To take, or not to take—that is the question: Whether ‘tis nobler to wait until 70 for the outrageous fortune of a larger Social Security check, or suffer the slings and arrows of a reduced benefit at age 62. Social Security is an important part of retirement income for many Americans and deciding when to begin benefits is a key decision.

If you begin taking benefits at age 62 the amount you receive will be less than your full retirement benefit amount. If your full retirement age (FRA) is 66, the reduction of benefits at age 62 is 25%, at age 63 it’s about 20%, at age 64 it’s 13.3%, and at age 65 the reduction is approximately 6.7%.

If your FRA is older than 66 you may see as much as a 30% reduction of your full retirement benefit amount by starting Social Security at age 62. The decision to take reduced benefits may also affect the amount your spouse receives if their Social Security check is based on your work history rather than theirs.

If you begin Social Security at your full retirement age you will receive 100% of your primary insurance amount. If your spouse receives the spousal benefit at their FRA, they receive 50% of your benefit amount. As an example, if you retire at full retirement age and your Social Security benefit is $1000 and your spouse receives the spousal benefit at their full retirement age, your spouse will receive $500. The combined monthly income is $1500.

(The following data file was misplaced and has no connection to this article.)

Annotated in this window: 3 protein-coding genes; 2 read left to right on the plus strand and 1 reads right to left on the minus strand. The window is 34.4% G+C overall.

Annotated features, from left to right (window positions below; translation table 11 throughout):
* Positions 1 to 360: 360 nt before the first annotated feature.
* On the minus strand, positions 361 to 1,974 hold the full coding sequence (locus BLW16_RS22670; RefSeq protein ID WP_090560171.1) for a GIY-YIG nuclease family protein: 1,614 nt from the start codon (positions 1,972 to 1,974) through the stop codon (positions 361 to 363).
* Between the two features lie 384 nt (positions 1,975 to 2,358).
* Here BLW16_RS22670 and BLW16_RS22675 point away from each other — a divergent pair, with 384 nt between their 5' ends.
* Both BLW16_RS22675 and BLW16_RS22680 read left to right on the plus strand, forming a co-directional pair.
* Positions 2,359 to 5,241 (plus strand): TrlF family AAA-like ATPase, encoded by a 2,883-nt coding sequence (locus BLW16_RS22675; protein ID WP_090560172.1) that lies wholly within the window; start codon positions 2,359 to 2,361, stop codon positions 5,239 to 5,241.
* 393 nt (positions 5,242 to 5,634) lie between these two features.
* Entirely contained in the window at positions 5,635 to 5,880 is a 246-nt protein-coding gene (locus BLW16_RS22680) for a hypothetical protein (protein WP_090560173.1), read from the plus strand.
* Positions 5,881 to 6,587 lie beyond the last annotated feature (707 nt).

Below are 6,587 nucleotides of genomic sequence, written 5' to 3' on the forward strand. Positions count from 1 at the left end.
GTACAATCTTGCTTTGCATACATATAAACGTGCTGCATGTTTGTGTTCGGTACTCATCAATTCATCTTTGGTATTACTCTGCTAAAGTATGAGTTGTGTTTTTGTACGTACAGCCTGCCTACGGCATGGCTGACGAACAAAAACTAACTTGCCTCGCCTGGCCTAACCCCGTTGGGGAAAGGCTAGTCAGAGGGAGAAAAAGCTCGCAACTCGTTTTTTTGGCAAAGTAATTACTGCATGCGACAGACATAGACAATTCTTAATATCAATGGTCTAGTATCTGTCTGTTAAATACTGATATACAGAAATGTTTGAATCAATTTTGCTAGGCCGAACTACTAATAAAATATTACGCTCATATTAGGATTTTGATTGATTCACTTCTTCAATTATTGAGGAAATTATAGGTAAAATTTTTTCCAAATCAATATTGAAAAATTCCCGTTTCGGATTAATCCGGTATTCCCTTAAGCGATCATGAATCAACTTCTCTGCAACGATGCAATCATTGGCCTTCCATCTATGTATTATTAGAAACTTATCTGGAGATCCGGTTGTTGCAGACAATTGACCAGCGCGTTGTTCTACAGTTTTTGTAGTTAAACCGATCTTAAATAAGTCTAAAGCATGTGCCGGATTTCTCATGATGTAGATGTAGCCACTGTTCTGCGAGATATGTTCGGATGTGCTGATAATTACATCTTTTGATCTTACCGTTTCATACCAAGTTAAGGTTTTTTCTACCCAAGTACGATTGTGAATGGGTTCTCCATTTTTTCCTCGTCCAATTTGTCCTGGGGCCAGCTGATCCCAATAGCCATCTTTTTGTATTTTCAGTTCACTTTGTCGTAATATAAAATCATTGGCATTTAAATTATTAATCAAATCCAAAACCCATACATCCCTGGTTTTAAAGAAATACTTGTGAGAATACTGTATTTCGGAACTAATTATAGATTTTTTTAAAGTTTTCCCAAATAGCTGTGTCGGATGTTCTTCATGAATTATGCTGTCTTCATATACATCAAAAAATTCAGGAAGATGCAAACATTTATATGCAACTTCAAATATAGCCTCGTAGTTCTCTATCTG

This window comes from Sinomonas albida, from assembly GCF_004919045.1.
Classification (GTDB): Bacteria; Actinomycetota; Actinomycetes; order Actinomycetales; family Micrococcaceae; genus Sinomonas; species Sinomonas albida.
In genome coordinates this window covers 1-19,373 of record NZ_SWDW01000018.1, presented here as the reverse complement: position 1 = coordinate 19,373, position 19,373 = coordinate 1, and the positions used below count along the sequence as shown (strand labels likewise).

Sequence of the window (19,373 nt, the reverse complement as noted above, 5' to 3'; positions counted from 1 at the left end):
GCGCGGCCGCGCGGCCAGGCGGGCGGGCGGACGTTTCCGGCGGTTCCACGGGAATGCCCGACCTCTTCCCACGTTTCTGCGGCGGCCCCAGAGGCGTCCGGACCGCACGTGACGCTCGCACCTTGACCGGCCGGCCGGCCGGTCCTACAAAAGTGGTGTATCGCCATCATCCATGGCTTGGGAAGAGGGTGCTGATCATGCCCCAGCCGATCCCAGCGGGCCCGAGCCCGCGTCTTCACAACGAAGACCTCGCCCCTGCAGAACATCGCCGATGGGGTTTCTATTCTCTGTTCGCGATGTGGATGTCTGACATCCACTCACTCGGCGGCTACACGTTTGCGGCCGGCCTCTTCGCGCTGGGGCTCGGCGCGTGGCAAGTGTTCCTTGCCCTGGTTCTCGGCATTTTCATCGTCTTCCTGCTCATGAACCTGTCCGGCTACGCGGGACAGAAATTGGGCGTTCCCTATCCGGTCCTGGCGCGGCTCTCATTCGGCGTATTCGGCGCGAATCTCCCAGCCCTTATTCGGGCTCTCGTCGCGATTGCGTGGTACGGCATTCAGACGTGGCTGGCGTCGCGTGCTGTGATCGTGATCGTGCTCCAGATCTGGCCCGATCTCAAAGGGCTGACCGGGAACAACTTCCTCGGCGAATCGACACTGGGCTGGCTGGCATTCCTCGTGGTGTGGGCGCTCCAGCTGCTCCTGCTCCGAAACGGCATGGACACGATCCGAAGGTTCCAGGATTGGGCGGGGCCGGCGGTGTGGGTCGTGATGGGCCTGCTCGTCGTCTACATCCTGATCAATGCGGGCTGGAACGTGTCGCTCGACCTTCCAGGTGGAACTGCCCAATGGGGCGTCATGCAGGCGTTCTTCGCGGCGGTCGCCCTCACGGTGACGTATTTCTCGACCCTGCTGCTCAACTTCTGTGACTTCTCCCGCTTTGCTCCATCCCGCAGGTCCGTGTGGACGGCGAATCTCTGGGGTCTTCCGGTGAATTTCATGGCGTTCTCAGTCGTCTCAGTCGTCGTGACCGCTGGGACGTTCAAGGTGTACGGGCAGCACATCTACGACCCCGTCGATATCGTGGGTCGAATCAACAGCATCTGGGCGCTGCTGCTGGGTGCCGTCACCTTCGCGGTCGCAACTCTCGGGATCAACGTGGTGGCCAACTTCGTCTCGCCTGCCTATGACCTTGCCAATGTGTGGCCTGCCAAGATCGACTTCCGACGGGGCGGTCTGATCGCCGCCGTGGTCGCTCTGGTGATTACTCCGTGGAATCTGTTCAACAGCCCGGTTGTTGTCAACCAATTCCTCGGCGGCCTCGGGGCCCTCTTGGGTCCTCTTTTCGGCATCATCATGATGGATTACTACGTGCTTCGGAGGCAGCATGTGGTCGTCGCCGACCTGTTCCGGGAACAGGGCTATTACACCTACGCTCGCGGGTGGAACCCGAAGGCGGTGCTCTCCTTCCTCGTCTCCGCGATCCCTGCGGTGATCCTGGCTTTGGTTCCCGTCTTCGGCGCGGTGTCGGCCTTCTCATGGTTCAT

If your full retirement age is 66 and you begin taking Social Security at 62, your benefit will be reduced by 25% ($750) and your spouse’s benefit will be reduced by 30% ($350). If you begin taking Social Security at 62 the reduced, combined monthly income is $1100. See the grid for your specific situation.

However, if you wait to draw Social Security until after your full retirement age (FRA) you’ll get more money. Social Security assigns delayed credits to your account which translates to an 8% annual increase from your FRA to the age you begin taking benefits. At age 70 benefits plateau and there is no advantage to wait.

Another consideration about when to draw Social Security is whether you will continue working after you retire. If you retire at 62 and continue working, in 2017, you can earn up to $16,920 with no consequences. Cross that threshold and the government will take back $1 for every $2 you earn above that amount. Once you hit full retirement age you can earn all you want without Social Security dollars being taken away.

There are lots of moving parts to decide when to begin taking Social Security benefits.  It’s a good idea to consult with people who are familiar with the system before making your decision.  You don’t want to leave money on the table.

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